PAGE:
The American Airlines managers who commissioned the research need to weigh the evidence. If their confidence in the findings is low, they may decide against introducing ultra high-speed Wi-Fi service. If they are predisposed to launching it, the findings support their inclination. They may even decide to study the issue further and do more research. The decision is theirs, but rigorously done research provides them with insight into the problem (see Table 4.2).42

Some organizations use marketing decision support systems to help their marketing managers make better decisions. MIT’s John Little defined a marketing decision support system (MDSS) as a coordinated collection of data, systems, tools, and techniques, with supporting software and hardware, by which an organization gathers and interprets relevant information from business and environment and turns it into a basis for marketing ac- tion.44 Once a year, Marketing News lists hundreds of current marketing and sales software programs that assist in designing marketing research studies, segmenting markets, setting prices and advertising budgets, analyzing media, and planning sales force activity.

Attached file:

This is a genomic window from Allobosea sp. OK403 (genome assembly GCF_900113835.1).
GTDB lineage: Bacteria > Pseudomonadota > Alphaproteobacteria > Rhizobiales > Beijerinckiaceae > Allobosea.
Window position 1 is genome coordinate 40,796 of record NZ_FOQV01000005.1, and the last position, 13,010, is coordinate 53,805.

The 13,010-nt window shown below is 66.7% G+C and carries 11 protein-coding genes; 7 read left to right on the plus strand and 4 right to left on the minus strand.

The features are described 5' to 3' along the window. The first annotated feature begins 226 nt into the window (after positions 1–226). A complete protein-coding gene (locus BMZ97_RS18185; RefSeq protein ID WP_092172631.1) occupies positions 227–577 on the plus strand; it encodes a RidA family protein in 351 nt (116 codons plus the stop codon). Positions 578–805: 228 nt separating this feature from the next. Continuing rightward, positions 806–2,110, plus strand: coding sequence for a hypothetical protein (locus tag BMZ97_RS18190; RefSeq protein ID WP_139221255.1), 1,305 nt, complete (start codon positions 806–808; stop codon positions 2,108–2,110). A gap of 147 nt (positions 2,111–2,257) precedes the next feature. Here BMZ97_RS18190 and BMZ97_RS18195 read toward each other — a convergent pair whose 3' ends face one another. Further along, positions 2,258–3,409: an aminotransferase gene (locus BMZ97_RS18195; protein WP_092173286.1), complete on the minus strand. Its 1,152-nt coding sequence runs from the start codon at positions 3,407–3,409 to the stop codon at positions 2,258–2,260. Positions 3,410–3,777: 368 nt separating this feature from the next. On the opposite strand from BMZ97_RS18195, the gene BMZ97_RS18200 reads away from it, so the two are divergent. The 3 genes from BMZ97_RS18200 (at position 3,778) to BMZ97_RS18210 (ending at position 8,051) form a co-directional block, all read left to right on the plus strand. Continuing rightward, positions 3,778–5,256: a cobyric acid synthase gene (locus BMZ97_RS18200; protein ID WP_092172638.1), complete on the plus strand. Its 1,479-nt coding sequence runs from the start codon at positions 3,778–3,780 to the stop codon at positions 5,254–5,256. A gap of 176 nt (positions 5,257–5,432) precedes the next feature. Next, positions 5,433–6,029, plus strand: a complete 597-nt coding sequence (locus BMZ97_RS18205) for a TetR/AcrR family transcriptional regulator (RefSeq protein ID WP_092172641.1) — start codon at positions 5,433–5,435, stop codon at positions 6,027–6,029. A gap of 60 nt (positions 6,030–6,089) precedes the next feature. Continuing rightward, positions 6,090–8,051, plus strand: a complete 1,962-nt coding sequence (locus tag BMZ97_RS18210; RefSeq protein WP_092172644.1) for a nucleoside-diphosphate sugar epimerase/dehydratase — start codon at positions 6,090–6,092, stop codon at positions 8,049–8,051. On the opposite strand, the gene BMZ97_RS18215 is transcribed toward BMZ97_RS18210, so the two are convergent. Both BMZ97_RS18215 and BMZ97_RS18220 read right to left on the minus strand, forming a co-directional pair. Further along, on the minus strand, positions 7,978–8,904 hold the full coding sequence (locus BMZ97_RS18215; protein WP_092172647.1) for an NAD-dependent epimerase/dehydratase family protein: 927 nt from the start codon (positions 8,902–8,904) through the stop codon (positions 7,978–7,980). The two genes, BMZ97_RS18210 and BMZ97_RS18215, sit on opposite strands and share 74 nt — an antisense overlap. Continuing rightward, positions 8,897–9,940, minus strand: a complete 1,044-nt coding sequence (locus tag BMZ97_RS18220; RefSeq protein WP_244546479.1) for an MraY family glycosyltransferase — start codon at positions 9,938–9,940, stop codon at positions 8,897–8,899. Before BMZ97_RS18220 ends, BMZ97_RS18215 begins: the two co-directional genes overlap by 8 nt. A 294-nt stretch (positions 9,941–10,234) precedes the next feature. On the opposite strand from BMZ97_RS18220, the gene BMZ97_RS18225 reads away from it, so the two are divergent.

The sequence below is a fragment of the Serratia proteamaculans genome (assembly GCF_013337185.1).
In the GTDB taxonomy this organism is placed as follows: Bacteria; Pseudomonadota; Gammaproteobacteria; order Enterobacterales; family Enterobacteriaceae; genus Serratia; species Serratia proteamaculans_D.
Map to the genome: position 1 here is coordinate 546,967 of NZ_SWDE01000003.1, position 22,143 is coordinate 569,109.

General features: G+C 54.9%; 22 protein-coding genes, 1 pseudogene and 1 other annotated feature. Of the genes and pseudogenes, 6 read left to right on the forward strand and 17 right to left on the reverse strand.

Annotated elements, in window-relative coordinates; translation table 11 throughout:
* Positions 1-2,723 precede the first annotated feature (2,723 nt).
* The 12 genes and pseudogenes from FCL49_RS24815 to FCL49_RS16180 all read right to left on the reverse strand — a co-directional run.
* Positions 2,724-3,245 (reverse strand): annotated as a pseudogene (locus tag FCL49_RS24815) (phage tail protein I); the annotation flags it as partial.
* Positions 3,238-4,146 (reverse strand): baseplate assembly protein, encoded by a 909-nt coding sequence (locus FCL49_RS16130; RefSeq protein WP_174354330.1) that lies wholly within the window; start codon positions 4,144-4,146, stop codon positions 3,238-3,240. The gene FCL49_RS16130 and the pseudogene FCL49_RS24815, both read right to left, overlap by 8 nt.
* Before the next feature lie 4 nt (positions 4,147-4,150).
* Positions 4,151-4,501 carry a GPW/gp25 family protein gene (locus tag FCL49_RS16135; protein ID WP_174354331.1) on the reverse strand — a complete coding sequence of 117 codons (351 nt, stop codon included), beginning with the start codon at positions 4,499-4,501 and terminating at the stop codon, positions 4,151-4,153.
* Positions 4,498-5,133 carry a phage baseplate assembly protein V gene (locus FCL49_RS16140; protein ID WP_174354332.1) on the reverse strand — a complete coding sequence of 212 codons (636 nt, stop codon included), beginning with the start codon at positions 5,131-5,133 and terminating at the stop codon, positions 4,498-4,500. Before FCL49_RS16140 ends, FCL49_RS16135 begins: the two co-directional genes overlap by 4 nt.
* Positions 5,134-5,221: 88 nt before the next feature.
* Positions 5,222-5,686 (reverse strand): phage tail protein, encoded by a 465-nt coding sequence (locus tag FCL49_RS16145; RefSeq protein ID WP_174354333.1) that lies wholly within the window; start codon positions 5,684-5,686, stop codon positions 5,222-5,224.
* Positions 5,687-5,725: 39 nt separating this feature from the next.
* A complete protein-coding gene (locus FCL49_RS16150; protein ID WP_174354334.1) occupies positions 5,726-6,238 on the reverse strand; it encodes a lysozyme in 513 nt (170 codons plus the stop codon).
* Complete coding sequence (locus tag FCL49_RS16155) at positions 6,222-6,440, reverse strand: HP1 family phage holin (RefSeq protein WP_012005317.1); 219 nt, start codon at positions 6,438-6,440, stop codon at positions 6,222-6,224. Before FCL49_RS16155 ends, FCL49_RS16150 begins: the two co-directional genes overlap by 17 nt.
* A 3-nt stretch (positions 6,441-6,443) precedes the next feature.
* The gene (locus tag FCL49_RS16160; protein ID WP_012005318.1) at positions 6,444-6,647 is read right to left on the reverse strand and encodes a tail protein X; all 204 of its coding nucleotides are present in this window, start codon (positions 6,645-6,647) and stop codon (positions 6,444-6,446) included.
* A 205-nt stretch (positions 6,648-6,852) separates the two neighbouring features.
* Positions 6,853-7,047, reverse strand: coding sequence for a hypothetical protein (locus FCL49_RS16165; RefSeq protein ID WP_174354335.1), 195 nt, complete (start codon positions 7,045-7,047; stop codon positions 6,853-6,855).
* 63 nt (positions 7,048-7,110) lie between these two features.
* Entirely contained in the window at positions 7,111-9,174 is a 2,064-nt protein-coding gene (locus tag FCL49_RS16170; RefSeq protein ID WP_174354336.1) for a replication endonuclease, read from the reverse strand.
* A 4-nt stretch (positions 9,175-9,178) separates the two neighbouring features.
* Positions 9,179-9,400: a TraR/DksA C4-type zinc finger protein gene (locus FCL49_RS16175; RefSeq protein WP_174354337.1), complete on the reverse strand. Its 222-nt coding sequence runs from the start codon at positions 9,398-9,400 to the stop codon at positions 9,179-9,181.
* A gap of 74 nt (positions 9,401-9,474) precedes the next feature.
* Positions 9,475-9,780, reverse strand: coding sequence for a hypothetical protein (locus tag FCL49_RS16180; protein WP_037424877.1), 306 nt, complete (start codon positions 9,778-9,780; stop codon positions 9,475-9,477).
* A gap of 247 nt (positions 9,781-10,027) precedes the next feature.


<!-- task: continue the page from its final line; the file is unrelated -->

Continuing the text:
Source: Kotler Philip T., Keller Kevin Lane (2015), Marketing Management, Pearson; 15th Edition.